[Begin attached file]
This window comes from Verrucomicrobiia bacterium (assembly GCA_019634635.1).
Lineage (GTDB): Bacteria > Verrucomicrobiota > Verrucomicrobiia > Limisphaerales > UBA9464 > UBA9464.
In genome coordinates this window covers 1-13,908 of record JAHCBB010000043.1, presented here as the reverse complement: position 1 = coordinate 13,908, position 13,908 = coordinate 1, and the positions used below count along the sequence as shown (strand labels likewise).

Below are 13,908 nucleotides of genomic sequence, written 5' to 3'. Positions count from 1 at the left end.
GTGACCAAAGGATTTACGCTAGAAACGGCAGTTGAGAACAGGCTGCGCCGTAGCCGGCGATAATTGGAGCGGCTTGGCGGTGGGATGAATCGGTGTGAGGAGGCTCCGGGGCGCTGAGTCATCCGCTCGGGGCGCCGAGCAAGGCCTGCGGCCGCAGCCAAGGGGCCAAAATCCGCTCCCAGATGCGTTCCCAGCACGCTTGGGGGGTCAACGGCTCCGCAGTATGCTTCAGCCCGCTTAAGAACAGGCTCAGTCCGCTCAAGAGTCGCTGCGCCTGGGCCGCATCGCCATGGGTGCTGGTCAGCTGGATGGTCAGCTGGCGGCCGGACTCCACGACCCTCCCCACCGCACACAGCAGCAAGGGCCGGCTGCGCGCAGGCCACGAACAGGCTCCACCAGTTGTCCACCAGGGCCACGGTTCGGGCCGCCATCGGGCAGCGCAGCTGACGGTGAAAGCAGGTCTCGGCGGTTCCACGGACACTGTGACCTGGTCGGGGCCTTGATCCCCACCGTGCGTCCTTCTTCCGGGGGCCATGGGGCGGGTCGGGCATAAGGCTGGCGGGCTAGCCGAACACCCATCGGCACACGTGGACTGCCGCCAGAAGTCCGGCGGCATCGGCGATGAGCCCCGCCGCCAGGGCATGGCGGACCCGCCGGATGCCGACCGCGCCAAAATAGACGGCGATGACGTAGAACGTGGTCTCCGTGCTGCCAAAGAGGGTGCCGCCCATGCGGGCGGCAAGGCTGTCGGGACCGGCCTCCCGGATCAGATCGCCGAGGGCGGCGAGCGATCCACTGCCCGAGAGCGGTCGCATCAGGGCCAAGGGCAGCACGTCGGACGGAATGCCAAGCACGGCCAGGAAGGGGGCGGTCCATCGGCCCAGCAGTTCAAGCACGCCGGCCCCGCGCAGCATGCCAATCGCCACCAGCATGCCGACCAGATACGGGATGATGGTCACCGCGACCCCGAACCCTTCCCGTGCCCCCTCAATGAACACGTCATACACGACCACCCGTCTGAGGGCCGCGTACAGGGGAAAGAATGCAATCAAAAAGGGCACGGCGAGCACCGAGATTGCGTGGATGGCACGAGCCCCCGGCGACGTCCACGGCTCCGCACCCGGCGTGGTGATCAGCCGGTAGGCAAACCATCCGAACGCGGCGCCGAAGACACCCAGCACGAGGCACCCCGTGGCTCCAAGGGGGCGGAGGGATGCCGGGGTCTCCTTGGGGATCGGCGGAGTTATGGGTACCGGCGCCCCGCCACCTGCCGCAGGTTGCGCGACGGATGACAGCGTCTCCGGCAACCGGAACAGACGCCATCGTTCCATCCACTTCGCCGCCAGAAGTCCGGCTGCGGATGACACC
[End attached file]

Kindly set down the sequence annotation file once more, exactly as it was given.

This window comes from Verrucomicrobiia bacterium (assembly GCA_019634635.1).
Lineage (GTDB): Bacteria > Verrucomicrobiota > Verrucomicrobiia > Limisphaerales > UBA9464 > UBA9464.
In genome coordinates this window covers 1-13,908 of record JAHCBB010000043.1, presented here as the reverse complement: position 1 = coordinate 13,908, position 13,908 = coordinate 1, and the positions used below count along the sequence as shown (strand labels likewise).

Below are 13,908 nucleotides of genomic sequence, written 5' to 3'. Positions count from 1 at the left end.
GTGACCAAAGGATTTACGCTAGAAACGGCAGTTGAGAACAGGCTGCGCCGTAGCCGGCGATAATTGGAGCGGCTTGGCGGTGGGATGAATCGGTGTGAGGAGGCTCCGGGGCGCTGAGTCATCCGCTCGGGGCGCCGAGCAAGGCCTGCGGCCGCAGCCAAGGGGCCAAAATCCGCTCCCAGATGCGTTCCCAGCACGCTTGGGGGGTCAACGGCTCCGCAGTATGCTTCAGCCCGCTTAAGAACAGGCTCAGTCCGCTCAAGAGTCGCTGCGCCTGGGCCGCATCGCCATGGGTGCTGGTCAGCTGGATGGTCAGCTGGCGGCCGGACTCCACGACCCTCCCCACCGCACACAGCAGCAAGGGCCGGCTGCGCGCAGGCCACGAACAGGCTCCACCAGTTGTCCACCAGGGCCACGGTTCGGGCCGCCATCGGGCAGCGCAGCTGACGGTGAAAGCAGGTCTCGGCGGTTCCACGGACACTGTGACCTGGTCGGGGCCTTGATCCCCACCGTGCGTCCTTCTTCCGGGGGCCATGGGGCGGGTCGGGCATAAGGCTGGCGGGCTAGCCGAACACCCATCGGCACACGTGGACTGCCGCCAGAAGTCCGGCGGCATCGGCGATGAGCCCCGCCGCCAGGGCATGGCGGACCCGCCGGATGCCGACCGCGCCAAAATAGACGGCGATGACGTAGAACGTGGTCTCCGTGCTGCCAAAGAGGGTGCCGCCCATGCGGGCGGCAAGGCTGTCGGGACCGGCCTCCCGGATCAGATCGCCGAGGGCGGCGAGCGATCCACTGCCCGAGAGCGGTCGCATCAGGGCCAAGGGCAGCACGTCGGACGGAATGCCAAGCACGGCCAGGAAGGGGGCGGTCCATCGGCCCAGCAGTTCAAGCACGCCGGCCCCGCGCAGCATGCCAATCGCCACCAGCATGCCGACCAGATACGGGATGATGGTCACCGCGACCCCGAACCCTTCCCGTGCCCCCTCAATGAACACGTCATACACGACCACCCGTCTGAGGGCCGCGTACAGGGGAAAGAATGCAATCAAAAAGGGCACGGCGAGCACCGAGATTGCGTGGATGGCACGAGCCCCCGGCGACGTCCACGGCTCCGCACCCGGCGTGGTGATCAGCCGGTAGGCAAACCATCCGAACGCGGCGCCGAAGACACCCAGCACGAGGCACCCCGTGGCTCCAAGGGGGCGGAGGGATGCCGGGGTCTCCTTGGGGATCGGCGGAGTTATGGGTACCGGCGCCCCGCCACCTGCCGCAGGTTGCGCGACGGATGACAGCGTCTCCGGCAACCGGAACAGACGCCATCGTTCCATCCACTTCGCCGCCAGAAGTCCGGCTGCGGATGACACC